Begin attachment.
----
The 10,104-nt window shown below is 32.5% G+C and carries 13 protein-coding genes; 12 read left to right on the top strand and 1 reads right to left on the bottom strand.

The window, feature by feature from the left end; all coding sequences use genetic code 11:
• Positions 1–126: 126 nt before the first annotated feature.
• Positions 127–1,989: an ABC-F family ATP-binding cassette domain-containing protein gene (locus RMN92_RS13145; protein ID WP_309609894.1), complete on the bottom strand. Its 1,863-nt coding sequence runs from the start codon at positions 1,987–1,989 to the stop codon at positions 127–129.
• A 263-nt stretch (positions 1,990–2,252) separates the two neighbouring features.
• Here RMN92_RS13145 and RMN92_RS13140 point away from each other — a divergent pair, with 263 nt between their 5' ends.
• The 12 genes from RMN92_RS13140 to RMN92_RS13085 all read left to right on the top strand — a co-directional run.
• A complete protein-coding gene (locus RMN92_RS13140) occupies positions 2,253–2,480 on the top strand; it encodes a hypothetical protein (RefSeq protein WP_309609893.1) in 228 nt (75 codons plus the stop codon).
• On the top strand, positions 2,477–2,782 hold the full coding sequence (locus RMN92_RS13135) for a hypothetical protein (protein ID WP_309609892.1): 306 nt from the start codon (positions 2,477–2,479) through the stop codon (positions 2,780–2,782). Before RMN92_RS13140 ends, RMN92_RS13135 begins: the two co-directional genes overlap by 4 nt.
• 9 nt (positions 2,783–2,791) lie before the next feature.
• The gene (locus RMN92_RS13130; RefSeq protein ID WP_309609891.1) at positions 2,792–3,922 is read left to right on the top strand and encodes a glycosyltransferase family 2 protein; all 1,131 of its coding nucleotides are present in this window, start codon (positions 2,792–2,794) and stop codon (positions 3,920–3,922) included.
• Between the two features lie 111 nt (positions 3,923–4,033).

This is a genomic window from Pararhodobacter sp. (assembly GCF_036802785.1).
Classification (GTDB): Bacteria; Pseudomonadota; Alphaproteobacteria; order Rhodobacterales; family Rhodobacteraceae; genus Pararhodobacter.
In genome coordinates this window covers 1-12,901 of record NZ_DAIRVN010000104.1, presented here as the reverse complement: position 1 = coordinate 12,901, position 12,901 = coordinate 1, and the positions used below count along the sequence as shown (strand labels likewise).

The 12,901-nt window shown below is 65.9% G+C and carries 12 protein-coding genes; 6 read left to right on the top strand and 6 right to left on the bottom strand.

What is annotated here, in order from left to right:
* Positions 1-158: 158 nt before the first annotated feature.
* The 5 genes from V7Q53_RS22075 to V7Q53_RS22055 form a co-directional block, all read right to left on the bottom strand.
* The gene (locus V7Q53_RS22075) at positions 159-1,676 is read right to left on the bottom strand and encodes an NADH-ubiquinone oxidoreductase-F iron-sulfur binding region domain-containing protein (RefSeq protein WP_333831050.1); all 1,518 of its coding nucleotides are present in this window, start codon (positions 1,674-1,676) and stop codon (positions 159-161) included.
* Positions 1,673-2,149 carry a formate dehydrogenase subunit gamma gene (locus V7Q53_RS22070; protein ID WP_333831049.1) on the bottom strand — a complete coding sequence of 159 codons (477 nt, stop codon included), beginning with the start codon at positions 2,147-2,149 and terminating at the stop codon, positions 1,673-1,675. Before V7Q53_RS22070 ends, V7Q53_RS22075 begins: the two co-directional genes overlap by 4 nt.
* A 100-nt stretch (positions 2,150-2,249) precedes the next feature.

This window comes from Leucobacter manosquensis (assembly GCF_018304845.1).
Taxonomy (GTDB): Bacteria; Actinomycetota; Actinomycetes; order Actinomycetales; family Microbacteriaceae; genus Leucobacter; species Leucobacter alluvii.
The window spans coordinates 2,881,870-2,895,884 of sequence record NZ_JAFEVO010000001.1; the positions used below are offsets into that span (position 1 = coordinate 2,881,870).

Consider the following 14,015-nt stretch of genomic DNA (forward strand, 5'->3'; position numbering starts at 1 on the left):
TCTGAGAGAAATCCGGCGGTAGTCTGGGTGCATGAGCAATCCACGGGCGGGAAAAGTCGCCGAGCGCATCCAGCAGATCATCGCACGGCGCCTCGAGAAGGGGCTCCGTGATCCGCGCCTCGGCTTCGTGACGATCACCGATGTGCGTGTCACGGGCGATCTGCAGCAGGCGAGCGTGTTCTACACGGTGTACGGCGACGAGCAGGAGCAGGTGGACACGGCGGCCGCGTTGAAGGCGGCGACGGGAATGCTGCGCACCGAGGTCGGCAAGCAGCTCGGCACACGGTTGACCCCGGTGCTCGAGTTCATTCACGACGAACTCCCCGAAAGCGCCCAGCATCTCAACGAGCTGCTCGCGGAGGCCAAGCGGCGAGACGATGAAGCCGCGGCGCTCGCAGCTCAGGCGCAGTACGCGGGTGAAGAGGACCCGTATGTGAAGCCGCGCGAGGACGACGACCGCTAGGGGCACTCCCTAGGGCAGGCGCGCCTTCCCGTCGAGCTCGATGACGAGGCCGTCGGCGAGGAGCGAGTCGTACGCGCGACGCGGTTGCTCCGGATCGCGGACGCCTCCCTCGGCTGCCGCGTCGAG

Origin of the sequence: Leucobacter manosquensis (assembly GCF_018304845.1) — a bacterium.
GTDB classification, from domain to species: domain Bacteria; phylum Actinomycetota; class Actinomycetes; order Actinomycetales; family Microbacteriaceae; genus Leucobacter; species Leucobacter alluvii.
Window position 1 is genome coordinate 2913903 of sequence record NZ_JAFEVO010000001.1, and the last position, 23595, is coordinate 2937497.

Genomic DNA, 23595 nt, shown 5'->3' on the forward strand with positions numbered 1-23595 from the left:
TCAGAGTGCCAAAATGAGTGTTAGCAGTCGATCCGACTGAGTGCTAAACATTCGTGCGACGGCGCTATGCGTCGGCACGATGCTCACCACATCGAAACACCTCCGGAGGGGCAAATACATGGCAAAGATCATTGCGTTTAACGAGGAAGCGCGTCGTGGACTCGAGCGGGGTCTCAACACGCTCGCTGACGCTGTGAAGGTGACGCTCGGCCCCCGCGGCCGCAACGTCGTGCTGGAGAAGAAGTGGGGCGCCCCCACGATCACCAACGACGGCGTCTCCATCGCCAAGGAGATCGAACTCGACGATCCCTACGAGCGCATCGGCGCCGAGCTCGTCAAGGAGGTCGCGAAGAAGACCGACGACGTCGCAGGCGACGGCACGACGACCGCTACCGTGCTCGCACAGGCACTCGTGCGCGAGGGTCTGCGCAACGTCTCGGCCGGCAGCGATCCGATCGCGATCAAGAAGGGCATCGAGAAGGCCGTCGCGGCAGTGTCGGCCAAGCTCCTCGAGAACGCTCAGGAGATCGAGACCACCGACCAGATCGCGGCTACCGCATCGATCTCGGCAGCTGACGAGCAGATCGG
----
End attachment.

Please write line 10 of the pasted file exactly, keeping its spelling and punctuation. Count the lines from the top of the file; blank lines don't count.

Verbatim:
• 9 nt (positions 2,783–2,791) lie before the next feature.